I really liked:
"is made from vine-ripened tomatoes that are 100 percent certified organic"

As opposed to 56%? damn Im not even 100% organic... lucky ketchup.

Robert said...

Cook's Illustrated did a ketchup taste-test in the July & August 2006 issue. The Heinz Organic ketchup was rated second highest, only losing out to the Hunt's. Interestingly enough, the original Heinz was on the "Recommended with Reservations" list.

kristin said...

Oh yea I forgot the organic bed sheets. Yea no shit, now you too can sleep green! *banging head on computer*

The Foodist said...

Chia-Bed? Mark my words, its coming!

Lou said...

If I'm reading this right, the USDA National Organic Program allows 4 levels of organic labeling:

100% organic (obvious)
organic (at least 95% organic)
made with organic... (at least 70% organic)
some individual ingredients labeled as organic (less than 70% organic)

The first 2 can be labeled certified organic, and use the official USDA Organic seal at the manufacturer's option.

See this helpful brochure. I couldn't read the text in the picture.

kristin said...

Yea foodist I agree it could be coming.Just walk into your local Target/SuperTarget and go to the bedding department or the food isles. It absolutely boggles the mind with how much organic stuff is out there.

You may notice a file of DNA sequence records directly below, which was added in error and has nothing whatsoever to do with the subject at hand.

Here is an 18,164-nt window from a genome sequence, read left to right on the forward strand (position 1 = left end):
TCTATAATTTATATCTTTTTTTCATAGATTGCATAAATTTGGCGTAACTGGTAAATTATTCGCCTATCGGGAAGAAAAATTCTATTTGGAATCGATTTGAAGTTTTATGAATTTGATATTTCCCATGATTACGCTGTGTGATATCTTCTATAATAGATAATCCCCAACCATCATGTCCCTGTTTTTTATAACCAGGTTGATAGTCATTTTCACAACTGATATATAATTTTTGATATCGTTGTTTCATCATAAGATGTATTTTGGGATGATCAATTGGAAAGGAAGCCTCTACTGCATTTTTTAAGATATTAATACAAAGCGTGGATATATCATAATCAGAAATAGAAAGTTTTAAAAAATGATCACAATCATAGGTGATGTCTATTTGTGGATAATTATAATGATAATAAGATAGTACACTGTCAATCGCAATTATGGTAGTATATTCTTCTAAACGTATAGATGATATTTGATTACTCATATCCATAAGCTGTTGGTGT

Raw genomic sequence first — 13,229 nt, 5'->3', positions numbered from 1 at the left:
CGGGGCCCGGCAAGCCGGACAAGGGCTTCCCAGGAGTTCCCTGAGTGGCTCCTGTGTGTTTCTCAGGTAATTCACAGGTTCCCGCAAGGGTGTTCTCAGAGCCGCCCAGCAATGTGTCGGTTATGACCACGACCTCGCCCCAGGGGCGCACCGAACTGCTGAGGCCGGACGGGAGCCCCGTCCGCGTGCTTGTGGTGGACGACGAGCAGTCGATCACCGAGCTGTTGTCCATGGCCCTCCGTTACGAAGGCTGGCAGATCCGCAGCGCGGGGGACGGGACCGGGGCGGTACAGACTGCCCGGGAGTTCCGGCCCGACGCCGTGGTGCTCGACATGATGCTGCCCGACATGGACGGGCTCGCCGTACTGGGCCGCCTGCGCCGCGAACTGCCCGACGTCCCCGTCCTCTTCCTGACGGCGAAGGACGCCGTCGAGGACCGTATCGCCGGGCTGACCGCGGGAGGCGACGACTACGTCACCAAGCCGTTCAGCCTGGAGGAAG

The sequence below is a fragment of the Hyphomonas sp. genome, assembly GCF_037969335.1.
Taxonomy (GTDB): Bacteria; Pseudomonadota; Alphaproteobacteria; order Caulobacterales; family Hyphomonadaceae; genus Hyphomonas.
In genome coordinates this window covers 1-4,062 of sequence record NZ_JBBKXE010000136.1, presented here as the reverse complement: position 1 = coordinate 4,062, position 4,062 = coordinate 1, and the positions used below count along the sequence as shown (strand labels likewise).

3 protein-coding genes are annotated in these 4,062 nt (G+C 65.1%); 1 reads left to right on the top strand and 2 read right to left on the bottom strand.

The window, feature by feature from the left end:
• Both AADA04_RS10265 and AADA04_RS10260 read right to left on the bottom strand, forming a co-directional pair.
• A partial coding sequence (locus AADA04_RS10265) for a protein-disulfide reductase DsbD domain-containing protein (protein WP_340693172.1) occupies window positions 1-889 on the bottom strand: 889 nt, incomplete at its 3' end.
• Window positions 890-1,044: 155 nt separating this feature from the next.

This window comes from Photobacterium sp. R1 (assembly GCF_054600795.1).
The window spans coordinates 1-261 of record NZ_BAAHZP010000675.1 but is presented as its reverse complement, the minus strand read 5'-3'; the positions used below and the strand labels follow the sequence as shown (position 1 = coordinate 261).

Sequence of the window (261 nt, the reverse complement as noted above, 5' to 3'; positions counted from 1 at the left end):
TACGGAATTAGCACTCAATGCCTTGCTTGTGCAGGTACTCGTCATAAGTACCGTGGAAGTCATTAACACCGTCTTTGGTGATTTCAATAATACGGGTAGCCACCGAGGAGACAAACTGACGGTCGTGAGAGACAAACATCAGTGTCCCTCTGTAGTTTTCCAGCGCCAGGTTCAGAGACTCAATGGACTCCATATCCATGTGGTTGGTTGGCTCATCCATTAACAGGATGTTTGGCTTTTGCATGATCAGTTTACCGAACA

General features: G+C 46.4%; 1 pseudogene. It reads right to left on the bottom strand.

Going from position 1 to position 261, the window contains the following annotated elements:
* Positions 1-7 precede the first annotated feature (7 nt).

The Foodist said...

Kristin- Yeah I agree, but like with all things in pop culture its probably going to get "Worse" before it gets better.

In some ways its great that people are starting to pay attention to what we eat and use, but when it gets so commercialized like it is now.. well it looses its meaning.

Ill be watching for that Chia-bed...

steven said...

I'm a bit late to the party here, but growing cotton is one of the most chemically intensive agricultural processes there is, organic cotton sheets and dish towels may seem a bit twee, but the damgage to the environment from cotton is real.If it can be produced organically at economically feasible levels then we all benefit.

kristin said...

Economically feasible? That has to be code for charge more just because it is organic. Everything I see that is organic anything is twice as much as regular stuff and there is really no difference in the taste, just a price I am not so willing to pay.